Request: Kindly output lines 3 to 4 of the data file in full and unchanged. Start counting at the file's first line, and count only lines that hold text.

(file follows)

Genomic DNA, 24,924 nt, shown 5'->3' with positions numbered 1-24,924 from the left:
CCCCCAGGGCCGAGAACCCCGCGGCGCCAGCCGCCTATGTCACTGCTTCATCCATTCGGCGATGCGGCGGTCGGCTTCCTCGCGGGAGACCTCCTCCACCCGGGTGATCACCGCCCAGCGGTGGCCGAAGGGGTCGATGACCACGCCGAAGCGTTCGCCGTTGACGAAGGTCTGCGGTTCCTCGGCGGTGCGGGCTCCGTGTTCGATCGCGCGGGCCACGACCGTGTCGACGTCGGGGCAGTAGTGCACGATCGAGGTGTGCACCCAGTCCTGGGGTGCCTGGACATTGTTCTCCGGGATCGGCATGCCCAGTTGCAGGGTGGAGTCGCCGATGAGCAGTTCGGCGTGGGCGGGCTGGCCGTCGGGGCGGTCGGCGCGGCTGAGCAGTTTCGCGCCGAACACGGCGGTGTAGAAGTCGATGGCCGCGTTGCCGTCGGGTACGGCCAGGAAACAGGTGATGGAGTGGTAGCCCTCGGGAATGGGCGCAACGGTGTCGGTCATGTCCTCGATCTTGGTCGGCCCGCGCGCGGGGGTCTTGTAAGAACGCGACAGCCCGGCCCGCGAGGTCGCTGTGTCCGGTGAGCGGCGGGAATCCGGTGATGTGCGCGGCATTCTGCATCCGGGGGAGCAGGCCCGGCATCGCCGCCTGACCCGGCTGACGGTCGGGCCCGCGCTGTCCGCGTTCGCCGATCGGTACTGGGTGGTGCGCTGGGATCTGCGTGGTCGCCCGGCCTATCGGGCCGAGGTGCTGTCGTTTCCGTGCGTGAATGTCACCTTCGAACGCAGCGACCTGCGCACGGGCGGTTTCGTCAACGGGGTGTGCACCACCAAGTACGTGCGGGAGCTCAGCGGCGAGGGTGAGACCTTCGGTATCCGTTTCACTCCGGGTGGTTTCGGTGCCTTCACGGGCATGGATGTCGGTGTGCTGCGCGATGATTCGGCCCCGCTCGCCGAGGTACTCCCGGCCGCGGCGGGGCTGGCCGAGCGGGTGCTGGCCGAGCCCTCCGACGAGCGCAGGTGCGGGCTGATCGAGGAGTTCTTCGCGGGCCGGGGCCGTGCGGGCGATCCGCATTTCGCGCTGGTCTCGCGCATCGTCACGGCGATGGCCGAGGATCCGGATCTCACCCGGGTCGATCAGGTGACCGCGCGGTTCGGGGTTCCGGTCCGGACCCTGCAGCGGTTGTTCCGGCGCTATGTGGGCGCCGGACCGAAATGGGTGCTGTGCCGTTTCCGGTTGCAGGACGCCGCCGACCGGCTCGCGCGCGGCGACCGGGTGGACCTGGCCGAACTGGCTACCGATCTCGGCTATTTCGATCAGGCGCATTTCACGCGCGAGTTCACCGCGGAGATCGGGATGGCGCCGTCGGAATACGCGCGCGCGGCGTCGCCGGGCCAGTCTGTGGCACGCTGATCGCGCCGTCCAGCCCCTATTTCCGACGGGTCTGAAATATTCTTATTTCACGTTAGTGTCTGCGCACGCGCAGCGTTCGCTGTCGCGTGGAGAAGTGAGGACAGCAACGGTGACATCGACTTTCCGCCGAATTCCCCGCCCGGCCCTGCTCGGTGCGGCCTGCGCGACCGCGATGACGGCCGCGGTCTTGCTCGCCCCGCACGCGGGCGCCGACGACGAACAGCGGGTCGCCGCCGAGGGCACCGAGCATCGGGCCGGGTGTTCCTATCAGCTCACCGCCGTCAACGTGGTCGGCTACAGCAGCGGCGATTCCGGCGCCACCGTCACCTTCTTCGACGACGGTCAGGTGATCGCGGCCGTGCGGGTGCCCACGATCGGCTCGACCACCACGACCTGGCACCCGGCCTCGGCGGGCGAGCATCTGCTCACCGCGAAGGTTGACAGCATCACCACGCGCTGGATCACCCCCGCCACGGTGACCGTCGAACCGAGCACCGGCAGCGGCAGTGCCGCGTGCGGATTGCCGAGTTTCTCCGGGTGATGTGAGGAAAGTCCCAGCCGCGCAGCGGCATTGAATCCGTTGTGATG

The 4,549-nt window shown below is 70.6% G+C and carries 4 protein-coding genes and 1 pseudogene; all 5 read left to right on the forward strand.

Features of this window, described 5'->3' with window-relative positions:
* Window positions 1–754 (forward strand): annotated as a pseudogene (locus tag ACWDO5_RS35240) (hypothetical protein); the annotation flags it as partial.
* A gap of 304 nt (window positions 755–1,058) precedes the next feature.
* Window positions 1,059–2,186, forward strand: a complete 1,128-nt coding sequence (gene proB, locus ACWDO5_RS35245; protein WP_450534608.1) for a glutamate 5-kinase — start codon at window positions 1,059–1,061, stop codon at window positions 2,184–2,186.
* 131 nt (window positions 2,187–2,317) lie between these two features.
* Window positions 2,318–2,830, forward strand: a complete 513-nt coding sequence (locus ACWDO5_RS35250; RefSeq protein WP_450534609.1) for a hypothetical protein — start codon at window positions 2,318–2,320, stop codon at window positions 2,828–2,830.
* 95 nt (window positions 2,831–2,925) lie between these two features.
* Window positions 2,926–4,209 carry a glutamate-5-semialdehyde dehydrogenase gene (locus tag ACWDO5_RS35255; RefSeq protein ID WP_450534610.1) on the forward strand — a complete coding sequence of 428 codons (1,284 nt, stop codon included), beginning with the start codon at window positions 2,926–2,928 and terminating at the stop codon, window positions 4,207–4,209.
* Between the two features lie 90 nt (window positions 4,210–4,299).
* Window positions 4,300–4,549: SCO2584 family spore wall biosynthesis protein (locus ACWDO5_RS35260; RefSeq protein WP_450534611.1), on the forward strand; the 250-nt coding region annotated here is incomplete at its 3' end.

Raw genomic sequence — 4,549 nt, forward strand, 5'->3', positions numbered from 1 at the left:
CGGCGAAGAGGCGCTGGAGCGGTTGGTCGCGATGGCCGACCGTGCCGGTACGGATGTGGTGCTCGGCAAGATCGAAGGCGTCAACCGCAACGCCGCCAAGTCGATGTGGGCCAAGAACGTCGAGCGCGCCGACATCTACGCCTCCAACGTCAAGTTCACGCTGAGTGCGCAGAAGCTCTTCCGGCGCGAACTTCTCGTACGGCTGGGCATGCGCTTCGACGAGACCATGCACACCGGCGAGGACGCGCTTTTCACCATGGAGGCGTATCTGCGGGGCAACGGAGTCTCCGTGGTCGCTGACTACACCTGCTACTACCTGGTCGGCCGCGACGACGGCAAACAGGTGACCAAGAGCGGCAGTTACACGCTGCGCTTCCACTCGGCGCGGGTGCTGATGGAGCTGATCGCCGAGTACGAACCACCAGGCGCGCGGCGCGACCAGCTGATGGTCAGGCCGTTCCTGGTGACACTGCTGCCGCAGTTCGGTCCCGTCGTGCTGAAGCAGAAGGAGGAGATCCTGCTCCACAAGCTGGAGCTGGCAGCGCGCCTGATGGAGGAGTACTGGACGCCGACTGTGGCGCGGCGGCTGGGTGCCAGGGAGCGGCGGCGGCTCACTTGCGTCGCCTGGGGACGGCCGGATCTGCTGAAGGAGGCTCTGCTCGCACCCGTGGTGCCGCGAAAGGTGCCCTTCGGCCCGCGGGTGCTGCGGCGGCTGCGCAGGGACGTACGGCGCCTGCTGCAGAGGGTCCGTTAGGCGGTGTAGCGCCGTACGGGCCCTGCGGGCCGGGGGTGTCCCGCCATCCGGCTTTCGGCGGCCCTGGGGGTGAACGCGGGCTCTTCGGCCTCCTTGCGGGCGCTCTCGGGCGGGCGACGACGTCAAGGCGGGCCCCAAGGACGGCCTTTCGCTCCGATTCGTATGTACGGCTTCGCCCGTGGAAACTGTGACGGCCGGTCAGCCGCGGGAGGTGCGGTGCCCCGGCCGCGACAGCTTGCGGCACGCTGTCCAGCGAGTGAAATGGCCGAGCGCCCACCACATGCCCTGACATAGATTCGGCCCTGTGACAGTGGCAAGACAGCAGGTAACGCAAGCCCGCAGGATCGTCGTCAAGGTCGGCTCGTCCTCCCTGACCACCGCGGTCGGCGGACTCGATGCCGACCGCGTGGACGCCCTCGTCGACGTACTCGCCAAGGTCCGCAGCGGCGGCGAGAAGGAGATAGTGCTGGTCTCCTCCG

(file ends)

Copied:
The 4,549-nt window shown below is 70.6% G+C and carries 4 protein-coding genes and 1 pseudogene; all 5 read left to right on the forward strand.

Features of this window, described 5'->3' with window-relative positions: